Runner dodges bullets in Pike National Forest
Man says target shooters violated 'no-shooting' zone
If anyone knows whether gunfire is too close to you, it would be former Army soldier Israel Archuletta.
Now a marathon runner, Archuletta said he and a friend were training on Mt. Herman Road west of Monument in Pike National Forest last Saturday when they noticed rapid gunfire that appeared to be coming in their direction.
Archuletta said he made eye contact with several men who were target shooting off the road, in an area where shooting is not allowed. Target shooting and hunting normally are allowed in the Pikes Peak Ranger District section of the Forest.
"If they're shooting into a mountain, that's fine," said Archuletta. "I don't have a problem with that. But we were crossing the (road). The road didn't dip deep enough for us to have gotten out of the way, had they been shooting (there). That was my biggest concern."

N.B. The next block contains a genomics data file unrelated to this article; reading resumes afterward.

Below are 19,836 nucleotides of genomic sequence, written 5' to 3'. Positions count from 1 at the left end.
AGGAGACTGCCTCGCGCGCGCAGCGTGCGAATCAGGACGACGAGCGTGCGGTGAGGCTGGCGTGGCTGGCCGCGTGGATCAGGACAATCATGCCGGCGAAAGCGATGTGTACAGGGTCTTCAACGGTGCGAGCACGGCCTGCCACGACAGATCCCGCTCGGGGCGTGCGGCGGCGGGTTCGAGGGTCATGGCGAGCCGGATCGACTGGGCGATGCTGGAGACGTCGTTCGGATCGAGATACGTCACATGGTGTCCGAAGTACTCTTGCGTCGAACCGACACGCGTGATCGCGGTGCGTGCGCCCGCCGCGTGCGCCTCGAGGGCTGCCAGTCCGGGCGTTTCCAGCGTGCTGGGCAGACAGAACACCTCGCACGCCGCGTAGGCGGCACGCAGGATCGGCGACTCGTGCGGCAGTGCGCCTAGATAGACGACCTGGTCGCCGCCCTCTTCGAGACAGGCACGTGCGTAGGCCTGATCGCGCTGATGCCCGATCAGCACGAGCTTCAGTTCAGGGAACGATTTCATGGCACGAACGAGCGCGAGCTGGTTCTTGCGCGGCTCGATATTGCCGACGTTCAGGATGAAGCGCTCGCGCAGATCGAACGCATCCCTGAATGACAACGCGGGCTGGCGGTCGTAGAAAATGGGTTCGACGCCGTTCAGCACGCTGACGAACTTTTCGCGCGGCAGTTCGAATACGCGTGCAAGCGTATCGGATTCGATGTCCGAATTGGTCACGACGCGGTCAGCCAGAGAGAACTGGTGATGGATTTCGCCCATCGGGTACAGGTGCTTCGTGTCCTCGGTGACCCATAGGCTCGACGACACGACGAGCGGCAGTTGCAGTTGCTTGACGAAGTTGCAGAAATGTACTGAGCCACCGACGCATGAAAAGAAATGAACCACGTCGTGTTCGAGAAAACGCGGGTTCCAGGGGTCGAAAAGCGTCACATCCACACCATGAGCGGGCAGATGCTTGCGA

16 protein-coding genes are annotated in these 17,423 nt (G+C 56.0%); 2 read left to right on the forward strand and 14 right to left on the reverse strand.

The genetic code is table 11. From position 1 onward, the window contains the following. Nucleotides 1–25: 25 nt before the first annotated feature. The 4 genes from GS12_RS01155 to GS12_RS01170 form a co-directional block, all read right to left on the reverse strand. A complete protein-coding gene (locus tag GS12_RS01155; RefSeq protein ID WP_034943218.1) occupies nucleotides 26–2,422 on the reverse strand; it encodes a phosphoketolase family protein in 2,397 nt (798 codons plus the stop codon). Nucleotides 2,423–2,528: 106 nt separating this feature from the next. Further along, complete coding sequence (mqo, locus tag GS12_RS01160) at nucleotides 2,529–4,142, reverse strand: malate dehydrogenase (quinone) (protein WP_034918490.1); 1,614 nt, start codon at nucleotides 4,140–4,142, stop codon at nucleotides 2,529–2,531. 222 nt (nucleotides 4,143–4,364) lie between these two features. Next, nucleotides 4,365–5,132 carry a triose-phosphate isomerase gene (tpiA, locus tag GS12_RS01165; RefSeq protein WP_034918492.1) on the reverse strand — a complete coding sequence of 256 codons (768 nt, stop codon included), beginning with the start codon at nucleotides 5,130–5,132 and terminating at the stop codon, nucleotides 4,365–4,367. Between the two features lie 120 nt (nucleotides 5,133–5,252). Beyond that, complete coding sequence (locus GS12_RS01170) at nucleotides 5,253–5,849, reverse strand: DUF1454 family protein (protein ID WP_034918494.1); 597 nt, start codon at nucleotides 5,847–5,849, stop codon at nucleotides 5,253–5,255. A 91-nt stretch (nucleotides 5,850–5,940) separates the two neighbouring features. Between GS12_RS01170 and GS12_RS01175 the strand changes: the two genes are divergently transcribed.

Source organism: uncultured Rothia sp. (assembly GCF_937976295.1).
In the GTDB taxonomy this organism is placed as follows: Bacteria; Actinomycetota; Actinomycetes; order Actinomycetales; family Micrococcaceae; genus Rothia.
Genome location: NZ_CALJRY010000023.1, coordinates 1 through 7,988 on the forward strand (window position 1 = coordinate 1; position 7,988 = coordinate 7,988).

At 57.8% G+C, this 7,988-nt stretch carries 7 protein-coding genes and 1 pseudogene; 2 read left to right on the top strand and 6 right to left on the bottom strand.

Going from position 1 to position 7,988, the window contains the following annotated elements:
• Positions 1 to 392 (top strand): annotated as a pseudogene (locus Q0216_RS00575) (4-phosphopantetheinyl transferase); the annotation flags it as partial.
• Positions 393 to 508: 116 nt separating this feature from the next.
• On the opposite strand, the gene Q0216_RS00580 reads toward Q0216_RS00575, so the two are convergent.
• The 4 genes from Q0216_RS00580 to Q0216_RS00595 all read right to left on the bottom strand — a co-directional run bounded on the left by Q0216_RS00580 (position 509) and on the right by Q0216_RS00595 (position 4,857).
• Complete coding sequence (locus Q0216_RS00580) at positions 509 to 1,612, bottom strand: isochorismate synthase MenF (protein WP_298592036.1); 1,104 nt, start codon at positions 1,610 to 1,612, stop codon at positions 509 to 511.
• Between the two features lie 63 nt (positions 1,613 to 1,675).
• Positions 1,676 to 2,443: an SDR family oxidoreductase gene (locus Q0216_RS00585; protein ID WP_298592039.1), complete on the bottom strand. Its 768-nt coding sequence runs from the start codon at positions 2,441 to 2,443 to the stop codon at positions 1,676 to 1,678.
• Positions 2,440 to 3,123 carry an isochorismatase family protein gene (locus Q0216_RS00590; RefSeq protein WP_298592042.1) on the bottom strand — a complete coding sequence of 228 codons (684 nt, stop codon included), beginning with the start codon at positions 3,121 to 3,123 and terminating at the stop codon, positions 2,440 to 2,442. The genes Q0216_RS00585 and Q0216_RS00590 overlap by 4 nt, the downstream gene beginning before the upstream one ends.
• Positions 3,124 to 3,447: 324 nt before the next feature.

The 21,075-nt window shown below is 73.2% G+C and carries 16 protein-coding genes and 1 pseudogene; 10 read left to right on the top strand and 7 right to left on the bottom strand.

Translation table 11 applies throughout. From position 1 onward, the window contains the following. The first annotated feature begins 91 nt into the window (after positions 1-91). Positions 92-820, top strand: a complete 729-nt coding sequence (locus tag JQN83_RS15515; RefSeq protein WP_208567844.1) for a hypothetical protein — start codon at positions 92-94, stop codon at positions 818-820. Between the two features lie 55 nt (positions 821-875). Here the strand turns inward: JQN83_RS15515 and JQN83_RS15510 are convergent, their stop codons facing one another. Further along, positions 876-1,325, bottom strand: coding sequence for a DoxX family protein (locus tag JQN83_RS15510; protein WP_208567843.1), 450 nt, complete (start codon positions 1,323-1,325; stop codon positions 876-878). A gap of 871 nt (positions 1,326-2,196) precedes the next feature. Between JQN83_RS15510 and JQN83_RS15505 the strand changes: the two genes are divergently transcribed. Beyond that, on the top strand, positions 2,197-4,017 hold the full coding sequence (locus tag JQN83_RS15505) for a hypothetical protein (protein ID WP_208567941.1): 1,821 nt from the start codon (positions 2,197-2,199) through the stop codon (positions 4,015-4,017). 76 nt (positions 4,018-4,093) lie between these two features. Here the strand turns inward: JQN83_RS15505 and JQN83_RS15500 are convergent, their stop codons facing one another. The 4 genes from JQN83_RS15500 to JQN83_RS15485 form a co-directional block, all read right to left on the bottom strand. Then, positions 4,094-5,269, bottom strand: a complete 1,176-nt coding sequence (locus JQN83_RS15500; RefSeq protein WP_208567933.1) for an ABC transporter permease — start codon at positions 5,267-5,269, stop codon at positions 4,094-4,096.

Archuletta said he always carries a camera during training runs and recorded the situation. He posted it on YouTube.
In several areas of the no-shooting zone, the ground is littered with shell casings, broken targets, shattered glass and other debris. The forest is popular for gun owners as one of few areas where free access is available.
According to forest regulations, it's illegal to shoot from or across a road, lake or other traveled route. Shooting within 150 feet of anywhere people or property can be affected also is prohibited. The penalty for violators is a $5,000 fine and/or six months in jail.
The Forest Service was unavailable Tuesday to explain how it enforces shooting regulations.
Archuletta said he's trained on Mt. Herman Road only a few times, and his experience has changed his mind about returning.
"With the number of people that we saw up here, I wouldn't feel comfortable being here because you just never know what's going to happen," he said.
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